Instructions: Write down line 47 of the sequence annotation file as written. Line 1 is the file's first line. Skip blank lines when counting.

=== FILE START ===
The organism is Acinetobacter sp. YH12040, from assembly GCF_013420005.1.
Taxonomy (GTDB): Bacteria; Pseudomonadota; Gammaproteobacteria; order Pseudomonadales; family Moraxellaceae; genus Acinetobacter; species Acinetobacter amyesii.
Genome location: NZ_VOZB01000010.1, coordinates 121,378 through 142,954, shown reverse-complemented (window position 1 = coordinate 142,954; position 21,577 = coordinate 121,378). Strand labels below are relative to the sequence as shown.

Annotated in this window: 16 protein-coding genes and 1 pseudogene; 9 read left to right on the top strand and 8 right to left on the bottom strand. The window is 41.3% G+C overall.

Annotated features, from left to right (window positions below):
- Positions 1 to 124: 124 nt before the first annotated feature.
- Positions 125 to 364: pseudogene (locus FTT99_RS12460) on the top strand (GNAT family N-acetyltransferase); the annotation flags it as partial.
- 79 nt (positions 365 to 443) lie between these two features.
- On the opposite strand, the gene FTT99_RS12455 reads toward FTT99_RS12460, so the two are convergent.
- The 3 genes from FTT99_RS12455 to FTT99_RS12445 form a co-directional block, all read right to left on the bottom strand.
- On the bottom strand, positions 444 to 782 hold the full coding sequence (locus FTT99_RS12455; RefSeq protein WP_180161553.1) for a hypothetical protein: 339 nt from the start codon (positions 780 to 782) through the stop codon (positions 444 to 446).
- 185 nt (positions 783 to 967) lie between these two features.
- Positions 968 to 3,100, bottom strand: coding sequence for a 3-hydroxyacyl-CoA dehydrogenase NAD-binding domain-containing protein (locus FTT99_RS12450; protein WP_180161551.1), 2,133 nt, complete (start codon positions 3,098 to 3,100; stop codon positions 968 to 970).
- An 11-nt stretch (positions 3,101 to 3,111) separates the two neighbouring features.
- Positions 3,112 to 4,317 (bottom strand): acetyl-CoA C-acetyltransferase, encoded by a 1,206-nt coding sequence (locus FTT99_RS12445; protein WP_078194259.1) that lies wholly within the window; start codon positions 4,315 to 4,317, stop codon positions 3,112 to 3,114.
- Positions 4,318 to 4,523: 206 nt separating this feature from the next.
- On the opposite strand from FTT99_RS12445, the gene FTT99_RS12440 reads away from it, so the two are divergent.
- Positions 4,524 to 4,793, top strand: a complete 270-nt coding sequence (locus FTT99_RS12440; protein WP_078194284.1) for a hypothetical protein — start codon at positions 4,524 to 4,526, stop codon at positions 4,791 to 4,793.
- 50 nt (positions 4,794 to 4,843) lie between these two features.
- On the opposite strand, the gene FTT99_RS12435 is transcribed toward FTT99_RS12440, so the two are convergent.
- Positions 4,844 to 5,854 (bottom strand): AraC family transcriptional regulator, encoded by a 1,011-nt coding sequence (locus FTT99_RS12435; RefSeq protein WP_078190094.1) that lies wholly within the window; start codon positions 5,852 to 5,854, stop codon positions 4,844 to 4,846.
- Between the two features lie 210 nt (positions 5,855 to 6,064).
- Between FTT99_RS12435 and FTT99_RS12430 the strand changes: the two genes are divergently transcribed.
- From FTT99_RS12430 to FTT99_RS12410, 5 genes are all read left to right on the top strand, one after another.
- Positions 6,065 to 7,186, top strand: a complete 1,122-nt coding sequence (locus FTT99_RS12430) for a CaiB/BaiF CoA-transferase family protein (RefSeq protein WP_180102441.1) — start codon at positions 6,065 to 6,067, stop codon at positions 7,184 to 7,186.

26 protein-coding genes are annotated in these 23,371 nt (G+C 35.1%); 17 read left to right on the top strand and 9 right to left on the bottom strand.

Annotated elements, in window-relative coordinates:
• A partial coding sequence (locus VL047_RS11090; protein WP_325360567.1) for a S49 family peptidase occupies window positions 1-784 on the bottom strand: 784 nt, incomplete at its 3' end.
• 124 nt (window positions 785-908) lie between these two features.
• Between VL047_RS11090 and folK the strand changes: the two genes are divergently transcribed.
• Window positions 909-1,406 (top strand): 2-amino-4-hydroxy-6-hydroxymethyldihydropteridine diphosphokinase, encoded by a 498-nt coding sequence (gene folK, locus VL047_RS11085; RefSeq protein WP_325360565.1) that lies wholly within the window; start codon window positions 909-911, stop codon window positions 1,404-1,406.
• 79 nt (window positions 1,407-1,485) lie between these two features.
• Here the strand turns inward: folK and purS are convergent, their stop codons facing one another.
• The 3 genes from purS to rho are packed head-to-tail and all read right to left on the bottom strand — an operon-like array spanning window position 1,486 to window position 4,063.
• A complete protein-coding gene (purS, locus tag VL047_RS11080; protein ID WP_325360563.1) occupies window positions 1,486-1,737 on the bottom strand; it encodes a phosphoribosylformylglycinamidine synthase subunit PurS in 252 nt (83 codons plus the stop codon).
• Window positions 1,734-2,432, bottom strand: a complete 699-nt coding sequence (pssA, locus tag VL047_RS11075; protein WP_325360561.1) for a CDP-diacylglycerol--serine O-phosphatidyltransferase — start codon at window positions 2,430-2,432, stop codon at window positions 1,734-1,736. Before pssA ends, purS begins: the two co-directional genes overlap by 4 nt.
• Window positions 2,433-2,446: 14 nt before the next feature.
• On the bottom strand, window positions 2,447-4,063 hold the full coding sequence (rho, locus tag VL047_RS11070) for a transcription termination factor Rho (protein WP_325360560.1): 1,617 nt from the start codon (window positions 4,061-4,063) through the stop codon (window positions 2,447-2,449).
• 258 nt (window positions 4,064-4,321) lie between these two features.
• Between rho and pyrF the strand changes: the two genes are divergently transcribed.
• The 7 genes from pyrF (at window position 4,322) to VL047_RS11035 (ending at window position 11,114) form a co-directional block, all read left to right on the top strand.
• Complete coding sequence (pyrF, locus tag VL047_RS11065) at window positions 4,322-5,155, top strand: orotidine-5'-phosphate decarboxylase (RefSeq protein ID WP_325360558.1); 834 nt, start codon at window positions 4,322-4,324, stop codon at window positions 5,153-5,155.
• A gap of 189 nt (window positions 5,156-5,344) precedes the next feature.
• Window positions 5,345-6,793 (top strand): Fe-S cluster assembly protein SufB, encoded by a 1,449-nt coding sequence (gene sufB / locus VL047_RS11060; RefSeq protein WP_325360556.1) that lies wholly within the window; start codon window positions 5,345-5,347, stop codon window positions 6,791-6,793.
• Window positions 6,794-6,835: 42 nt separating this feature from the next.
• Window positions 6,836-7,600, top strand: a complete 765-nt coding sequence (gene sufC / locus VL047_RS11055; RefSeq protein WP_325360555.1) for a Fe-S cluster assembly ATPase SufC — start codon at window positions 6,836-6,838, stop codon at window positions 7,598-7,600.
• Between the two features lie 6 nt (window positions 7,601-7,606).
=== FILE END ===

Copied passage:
• Between the two features lie 6 nt (window positions 7,601-7,606).